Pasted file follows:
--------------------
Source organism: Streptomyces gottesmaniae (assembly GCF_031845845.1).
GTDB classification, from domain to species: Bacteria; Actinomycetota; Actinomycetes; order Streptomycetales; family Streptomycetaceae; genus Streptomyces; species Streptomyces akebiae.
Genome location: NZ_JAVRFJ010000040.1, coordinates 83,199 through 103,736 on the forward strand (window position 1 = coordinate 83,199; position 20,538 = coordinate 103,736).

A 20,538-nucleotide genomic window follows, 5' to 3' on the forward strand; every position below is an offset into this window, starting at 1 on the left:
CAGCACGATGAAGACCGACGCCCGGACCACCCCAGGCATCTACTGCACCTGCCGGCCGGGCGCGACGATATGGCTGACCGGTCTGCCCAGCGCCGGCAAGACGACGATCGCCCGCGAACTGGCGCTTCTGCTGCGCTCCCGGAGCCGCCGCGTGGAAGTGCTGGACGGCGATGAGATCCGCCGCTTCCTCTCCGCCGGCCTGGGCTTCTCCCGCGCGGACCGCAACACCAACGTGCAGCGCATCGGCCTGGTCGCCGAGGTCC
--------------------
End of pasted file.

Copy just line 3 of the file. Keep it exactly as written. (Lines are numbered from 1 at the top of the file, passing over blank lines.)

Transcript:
Genome location: NZ_JAVRFJ010000040.1, coordinates 83,199 through 103,736 on the forward strand (window position 1 = coordinate 83,199; position 20,538 = coordinate 103,736).